Being able to reconstruct the table, which means attributing cells to a grid of columns and lines, would help fix all of those issues. The approach taken for table reconstruction will be described further in step 3. An other input is required to the reconstruction algorithm: having access to the document content, words and their coordinates.
The Text Recognition algorithm will be used:
- to feed the table reconstruction algorithm. Using the content and coordinates of candidate boxes will help to define line and column boundaries.
- to read words and feed final output of the API response, as described in the example below.
To improve end to end performances we use a combination of generic and specialised OCR models. For instance, we have trained a specialised OCR for amounts, one for dates etc…
Our Invoice OCR API works on typed documents at the moment, but we plan in the future to support handwritten documents with a dedicated handwritten OCR. We already made this technology available on our Receipt OCR API to support handwritten fields such as tips and written amounts.
The next step in the pipeline is the table reconstruction that will use outputs from both the segmentation model and the text recognition models.
Table reconstruction means building a grid of cells with columns and lines. The algorithm defines boundaries for each column and lines. Reconstructing a table based on its lines and columns is a recursive problem. To make sure we limit the complexity, we have decided to use dynamic programming, a standard computer programming algorithm dedicated to reduce complexity for recursion.
For each lines, we are looking at segmentation candidates and OCR candidates and we use rules to determine column and line boundaries.
There are some basic rules:
- 1 column = 1 class, and only one. There can’t be a
descriptioncell in a column classified as a
- A cell can only belong to one column.
descriptioncan be on multiple lines within a cell.
- A price (
total amount) can only be on a single line within a cell.
Using this grid will help solve the 4 issues identified after segmentation. Let’s take a look.
Sometimes the segmentation model has not detected a candidate in a line. This leaves an empty cell in our table.
Mapping the output from the OCR model within the grid helps identify when there is effectively relevant content in a cell left empty by the segmentation model. If that is the case, the gap can be filled and the line reconstructed properly.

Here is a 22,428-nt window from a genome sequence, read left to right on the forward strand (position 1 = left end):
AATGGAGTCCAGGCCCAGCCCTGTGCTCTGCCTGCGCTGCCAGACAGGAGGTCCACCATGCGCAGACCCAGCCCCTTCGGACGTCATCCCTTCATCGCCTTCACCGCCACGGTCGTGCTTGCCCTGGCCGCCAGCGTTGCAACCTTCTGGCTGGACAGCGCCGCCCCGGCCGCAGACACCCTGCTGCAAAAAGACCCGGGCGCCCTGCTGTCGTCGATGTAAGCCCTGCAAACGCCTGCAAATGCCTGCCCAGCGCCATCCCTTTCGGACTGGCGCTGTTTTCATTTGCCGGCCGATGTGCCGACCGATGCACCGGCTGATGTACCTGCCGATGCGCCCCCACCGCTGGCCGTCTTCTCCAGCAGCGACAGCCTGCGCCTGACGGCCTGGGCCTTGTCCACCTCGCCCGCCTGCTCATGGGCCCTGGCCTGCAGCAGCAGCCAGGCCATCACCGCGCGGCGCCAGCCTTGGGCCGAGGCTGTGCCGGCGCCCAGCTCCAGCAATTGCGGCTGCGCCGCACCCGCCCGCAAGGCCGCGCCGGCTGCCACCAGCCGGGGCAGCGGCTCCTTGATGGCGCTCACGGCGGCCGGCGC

If the segmentation model split a column in 2 on one line and not the other (like in the example below), it must be checked if there is in fact 1 or 2 columns for this area of the document. To make this decision, the grid is used to evaluate what is a column.
Let’s say the segmentation model has merged 2 lines of
description together. There would be only 1 candidate for those 2 lines. Now, if we look at the generic OCR output, we can find that there are 2 candidates, 1 for each line of
description. In mapping the segmentation candidates with the grid we can split the single segmentation candidate into 2 candidates. The 2
description lines can then be reconstructed properly.
A column can be of one class and only one. In fact, in a
description column, there can only be
description fields. There can’t be
unit price. How can we make sure what is the relevant category when there are multiple categories displayed in a single column? First, we count the number of occurrences for each categories within the column. The one that is more displayed is probably the relevant one. We double check using the type of element thanks to OCR and parsing results: if the type of cell is
amount and the category identified is
unit price then the choice is validated.
The last step of the pipeline is what we call post processing. It is an extra layer of business rules to make sure that candidates are relevant. It is the last mile of checks before attributing a candidate to a field in the API response.
Extra rules are based on business logics and a deep understanding of what an Invoice is.
A couple of examples:
- Does the calculation of
total amountread for each line item?
unit price * quantity - discount = total amount
- If we sum
total amountfor all the lines does it match the Invoice overall
total amountwhich is already extracted in our Invoice API OCR?
sum(total amount) = Invoice Total Amount
- Some lines are excluded when they do not fit the minimum pattern which is having at least an item description (
description) and a pricing information (
When all those steps are executed in a very short time, the output is ready to use. Our Invoice OCR API gives access to all 10 fields for each line item identified in the table.
Line items extraction in Invoices is a complex problem to tackle. At Mindee, we have combined Computer Vision, geometric heuristics, text recognition and a set of business rules validation to make sure that extraction performances are optimised.
It is a key feature for Invoice OCR API as it power many use cases from accounting, procurement, accounts payable and many more.
This feature will be soon publicly released, in the mean time reach out to us using our chat or through our slack community if you want to know more about our Invoice OCR API.